Tag Archives: calderdale

Inequality and taxation

Since 1979, when Margaret Thatcher came to power, politicians – sadly including many in our own party – have denigrated taxation, reduced the levels of income tax and switched tax from income and wealth to consumption. All mainstream political parties have perpetuated the myth that you can have low taxes and good public services. When I first worked, in the late sixties, the basic rate of income tax was 33% and the top rate was 98%. This had persisted since the war, regardless of which of the main parties was in power. The basis for these levels of taxation was the need to pay for public services, including a good number in public ownership. There was also a view that the gap between the bottom and top of the income scale should not be too large. Broadly people accepted this post war settlement, except of course for a few very highly paid individuals – like the Rolling Stones, who went to live abroad.

Mrs Thatcher, a disciple of economist Milton Friedman, changed all that. Tax rates at the top plummeted to 60% (and later to as low as 45%) and basic rates declined a little. Soon taxation on consumption was to rise and there were new taxes too. The argument used was that income tax was stifling enterprise and that letting people keep more of their own money would incentivise them to invest and develop new businesses. The corollary was that there was less money for public services and an inexorable squeeze on those services was started by Mrs Thatcher, continued by John Major and compounded by Gordon Brown. The coalition made it worse.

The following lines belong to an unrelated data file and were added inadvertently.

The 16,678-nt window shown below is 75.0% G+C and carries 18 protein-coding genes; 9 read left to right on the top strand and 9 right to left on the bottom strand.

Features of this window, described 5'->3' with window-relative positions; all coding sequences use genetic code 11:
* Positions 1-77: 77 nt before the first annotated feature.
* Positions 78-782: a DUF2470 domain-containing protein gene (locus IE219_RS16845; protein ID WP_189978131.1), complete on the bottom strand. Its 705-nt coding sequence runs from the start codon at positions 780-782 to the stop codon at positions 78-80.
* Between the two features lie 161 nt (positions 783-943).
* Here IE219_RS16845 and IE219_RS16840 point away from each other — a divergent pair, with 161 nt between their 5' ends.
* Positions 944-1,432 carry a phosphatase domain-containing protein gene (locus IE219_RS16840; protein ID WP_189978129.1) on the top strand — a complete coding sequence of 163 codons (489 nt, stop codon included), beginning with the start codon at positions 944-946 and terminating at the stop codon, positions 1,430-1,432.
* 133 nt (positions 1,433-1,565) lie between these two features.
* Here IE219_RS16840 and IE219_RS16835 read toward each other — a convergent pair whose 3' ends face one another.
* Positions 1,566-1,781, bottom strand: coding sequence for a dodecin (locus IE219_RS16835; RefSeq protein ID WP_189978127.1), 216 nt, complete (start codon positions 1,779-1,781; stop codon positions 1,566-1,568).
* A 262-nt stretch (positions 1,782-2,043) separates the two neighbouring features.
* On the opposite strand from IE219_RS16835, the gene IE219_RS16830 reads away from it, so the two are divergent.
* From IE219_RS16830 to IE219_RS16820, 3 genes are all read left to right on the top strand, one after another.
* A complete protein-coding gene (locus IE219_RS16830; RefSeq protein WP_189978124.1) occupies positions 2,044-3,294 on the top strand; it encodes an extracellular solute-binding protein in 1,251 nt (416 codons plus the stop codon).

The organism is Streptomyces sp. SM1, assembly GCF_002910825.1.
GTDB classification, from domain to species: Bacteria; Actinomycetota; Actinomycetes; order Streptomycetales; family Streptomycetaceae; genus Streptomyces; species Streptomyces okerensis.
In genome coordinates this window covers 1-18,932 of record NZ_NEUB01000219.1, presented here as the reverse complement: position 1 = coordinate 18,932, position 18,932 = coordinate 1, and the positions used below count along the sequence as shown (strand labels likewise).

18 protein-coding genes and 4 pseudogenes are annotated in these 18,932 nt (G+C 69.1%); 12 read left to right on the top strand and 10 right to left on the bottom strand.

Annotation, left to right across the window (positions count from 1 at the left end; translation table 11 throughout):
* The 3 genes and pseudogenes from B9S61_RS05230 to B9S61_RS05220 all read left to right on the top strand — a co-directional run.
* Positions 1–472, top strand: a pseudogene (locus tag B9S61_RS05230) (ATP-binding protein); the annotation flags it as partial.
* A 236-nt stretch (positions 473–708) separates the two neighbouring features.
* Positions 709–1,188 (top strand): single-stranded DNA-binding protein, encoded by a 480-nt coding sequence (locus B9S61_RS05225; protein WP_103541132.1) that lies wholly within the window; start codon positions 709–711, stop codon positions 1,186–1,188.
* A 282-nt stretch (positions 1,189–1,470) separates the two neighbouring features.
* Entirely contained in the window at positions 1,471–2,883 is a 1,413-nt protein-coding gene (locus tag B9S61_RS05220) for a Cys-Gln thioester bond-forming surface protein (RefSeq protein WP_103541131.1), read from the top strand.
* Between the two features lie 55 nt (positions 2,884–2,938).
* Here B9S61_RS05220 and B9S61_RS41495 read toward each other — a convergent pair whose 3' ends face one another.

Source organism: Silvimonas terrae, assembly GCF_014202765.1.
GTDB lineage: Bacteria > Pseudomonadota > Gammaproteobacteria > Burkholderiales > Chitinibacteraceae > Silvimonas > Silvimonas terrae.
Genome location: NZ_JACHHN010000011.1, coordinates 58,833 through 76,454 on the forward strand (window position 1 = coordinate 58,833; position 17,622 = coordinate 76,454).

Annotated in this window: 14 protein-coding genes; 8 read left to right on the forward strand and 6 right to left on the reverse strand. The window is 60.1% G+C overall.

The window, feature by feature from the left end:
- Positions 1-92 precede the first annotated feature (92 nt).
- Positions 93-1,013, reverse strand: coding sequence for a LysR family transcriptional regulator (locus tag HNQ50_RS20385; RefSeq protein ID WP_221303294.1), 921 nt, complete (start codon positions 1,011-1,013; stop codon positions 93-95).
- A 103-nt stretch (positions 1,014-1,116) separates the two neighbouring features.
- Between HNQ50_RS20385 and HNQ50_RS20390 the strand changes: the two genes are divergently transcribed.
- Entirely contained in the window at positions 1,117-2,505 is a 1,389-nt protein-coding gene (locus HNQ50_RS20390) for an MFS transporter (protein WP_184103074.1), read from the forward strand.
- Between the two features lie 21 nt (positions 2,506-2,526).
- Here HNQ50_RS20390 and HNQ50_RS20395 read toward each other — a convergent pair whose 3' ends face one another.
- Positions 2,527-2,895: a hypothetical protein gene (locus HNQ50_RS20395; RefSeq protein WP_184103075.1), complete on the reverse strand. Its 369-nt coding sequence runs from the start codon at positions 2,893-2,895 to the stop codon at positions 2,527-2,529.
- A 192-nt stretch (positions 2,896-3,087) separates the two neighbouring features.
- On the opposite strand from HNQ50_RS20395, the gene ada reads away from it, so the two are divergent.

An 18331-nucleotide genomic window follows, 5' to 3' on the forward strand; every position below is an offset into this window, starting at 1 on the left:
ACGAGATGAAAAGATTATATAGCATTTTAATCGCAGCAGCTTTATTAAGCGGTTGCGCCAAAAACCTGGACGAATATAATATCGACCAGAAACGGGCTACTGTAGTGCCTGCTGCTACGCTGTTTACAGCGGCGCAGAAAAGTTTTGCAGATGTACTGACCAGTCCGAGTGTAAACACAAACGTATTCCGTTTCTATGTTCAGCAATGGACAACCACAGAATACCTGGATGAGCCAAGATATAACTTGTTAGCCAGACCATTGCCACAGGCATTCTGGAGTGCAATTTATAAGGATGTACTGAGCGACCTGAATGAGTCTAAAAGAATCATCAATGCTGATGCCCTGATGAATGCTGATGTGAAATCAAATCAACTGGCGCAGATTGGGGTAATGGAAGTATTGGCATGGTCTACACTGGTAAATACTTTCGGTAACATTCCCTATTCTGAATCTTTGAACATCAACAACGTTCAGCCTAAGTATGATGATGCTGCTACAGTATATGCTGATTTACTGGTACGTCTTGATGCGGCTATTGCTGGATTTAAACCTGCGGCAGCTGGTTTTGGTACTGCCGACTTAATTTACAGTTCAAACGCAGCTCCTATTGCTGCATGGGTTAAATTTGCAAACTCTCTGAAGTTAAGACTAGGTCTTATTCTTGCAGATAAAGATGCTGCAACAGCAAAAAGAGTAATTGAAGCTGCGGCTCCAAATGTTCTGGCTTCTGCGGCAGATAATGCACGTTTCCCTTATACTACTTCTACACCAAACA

At the same time inequality started to get worse. Over time the ratio of top earners pay to shop floor workers’ pay went up from about 4:1 in the immediate post war years, then to 10:1 and much more in some cases, even as high as 50:1. Peter Mandelson may have been relaxed about people getting filthy rich as long as they paid their taxes, but the effects of this huge widening of inequality has had devastating effects on our society, as detailed in ‘The Spirit Level’ by Kate Pickett et al.

The reductions in income tax continued, urged on by the millionaire owners of the press and media. Despite the big increases in personal allowances the gap between the top and bottom has continued to grow and with it the breakdown of the caring society some of us still remember. The politics of envy, stoked by the advertising industry, create a society filled with anxiety, mental illness and violence. In many areas people don’t even know their neighbours, let alone love them. Gated communities tell you just how uncaring we have become.

Posted in Op-eds | Also tagged and | 34 Comments

No, we didn’t call the flag nasty.

There is a story in the Express UKIP fury as Labour and Lib Dems ‘claim Union flag is nasty and nationalistic. This story is based off a Conservative party press release that UKIP MEP Jane Collins has reacted to. She is quoted as having said:

They’re quite happy to take their expenses off the British taxpayer yet insult the country by saying that children should not sing the national anthem and that the Union Flag is ‘nasty’.

We categorical deny having called the Union Flag nasty, and wonder where the UKIP MEP who wasn’t at the meeting got this quote from. 
What we said was:

Posted in Op-eds | Also tagged and | 19 Comments
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